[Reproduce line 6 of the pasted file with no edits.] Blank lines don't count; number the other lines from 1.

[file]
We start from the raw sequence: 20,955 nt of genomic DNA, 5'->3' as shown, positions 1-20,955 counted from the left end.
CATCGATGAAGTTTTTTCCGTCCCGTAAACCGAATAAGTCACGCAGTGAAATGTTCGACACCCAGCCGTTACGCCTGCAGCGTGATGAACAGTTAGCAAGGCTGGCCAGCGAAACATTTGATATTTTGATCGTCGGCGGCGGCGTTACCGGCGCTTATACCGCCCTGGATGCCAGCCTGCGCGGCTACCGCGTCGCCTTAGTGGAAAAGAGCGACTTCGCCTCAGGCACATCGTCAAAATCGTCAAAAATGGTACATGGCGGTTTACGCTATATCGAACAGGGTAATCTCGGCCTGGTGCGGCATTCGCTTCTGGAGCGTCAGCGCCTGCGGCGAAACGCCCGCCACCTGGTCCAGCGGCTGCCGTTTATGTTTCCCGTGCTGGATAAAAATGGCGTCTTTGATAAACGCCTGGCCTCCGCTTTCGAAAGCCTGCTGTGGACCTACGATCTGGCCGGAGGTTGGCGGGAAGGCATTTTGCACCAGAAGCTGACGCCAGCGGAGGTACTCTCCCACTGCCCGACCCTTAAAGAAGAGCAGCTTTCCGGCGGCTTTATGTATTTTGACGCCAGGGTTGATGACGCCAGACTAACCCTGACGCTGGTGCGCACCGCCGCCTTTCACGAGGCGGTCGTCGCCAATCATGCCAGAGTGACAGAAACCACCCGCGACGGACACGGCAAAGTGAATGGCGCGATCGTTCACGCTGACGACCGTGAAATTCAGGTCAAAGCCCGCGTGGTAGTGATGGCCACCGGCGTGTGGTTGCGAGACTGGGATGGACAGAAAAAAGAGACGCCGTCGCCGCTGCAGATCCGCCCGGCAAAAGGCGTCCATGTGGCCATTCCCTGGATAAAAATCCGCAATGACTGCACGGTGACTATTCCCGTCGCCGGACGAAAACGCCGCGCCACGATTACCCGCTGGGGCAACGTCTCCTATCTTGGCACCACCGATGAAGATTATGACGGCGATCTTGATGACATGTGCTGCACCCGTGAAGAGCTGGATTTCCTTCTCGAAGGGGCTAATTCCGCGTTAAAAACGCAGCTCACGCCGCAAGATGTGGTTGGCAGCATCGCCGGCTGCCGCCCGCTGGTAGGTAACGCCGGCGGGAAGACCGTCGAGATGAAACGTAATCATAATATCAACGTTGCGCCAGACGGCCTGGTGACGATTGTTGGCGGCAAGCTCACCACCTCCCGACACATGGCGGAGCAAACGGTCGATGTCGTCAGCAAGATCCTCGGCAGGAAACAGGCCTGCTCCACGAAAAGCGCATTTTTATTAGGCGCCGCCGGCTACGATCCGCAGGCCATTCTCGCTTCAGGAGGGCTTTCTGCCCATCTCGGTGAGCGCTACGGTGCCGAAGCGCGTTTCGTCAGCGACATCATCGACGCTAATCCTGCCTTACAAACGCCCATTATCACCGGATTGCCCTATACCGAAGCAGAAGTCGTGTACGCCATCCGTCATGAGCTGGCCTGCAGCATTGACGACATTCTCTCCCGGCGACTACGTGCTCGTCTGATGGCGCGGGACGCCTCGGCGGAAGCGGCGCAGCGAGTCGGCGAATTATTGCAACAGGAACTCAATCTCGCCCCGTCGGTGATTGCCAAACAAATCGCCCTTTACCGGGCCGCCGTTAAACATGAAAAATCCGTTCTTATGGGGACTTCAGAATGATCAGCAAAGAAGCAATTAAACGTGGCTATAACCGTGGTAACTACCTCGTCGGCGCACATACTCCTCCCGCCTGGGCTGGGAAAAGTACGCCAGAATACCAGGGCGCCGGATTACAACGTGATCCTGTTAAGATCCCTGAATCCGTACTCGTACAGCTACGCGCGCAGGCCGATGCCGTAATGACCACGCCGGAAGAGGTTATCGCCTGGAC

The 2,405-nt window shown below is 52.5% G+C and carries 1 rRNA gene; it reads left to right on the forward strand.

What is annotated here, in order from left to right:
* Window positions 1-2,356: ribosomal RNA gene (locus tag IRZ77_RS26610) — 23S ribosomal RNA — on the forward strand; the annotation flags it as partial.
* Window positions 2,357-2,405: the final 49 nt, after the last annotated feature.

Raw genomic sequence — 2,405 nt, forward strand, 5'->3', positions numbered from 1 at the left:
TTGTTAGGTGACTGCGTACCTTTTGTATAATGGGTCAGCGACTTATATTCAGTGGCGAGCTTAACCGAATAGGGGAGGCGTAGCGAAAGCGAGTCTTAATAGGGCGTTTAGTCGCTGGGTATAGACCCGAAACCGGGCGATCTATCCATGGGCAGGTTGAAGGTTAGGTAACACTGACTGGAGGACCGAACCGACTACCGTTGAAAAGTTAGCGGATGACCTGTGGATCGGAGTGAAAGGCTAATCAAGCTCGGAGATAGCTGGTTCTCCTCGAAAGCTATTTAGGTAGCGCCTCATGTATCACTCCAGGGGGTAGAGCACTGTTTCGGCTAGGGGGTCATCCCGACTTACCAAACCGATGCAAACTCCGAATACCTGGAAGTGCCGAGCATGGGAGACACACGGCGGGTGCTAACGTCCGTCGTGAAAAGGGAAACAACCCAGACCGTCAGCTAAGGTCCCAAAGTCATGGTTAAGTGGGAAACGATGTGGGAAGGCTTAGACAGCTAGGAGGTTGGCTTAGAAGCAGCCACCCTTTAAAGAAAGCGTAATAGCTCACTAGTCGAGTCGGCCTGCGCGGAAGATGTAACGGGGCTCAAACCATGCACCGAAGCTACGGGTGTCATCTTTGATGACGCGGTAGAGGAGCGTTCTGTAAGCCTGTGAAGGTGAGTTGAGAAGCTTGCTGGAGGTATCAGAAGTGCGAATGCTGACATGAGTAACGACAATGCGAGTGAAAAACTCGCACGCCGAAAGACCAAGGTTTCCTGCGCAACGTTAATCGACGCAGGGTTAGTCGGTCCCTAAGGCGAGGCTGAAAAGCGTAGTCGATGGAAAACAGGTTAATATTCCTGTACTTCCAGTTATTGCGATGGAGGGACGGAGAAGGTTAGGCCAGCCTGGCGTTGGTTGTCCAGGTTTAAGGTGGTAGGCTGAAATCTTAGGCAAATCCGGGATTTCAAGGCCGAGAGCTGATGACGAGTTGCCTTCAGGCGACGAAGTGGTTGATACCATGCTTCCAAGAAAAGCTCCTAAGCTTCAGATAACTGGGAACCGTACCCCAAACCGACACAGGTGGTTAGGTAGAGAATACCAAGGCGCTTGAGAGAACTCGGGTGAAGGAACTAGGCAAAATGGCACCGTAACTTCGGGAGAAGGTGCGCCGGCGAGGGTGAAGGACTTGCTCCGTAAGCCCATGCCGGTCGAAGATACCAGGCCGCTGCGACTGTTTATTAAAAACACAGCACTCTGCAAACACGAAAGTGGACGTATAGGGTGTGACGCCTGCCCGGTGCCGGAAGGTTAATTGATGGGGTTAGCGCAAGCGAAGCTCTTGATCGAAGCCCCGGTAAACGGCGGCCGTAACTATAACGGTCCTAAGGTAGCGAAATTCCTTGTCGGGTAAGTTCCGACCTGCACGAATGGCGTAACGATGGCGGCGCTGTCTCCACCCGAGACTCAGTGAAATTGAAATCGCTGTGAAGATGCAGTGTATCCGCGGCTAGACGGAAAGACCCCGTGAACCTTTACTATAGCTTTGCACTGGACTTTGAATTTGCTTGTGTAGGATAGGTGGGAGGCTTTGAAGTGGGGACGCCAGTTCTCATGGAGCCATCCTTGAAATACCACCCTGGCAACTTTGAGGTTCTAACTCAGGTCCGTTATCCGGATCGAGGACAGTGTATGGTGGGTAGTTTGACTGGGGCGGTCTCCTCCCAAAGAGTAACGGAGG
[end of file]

* Window positions 2,357-2,405: the final 49 nt, after the last annotated feature.